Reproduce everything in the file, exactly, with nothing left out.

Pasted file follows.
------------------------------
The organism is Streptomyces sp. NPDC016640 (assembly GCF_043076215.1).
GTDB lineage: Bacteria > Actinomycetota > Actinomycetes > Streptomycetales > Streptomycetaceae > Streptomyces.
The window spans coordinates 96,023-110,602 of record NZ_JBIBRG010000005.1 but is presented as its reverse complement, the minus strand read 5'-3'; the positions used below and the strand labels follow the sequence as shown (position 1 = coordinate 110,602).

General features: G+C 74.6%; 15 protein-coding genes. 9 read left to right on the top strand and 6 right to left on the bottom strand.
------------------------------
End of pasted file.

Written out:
The organism is Streptomyces sp. NPDC016640 (assembly GCF_043076215.1).
GTDB lineage: Bacteria > Actinomycetota > Actinomycetes > Streptomycetales > Streptomycetaceae > Streptomyces.
The window spans coordinates 96,023-110,602 of record NZ_JBIBRG010000005.1 but is presented as its reverse complement, the minus strand read 5'-3'; the positions used below and the strand labels follow the sequence as shown (position 1 = coordinate 110,602).

General features: G+C 74.6%; 15 protein-coding genes. 9 read left to right on the top strand and 6 right to left on the bottom strand.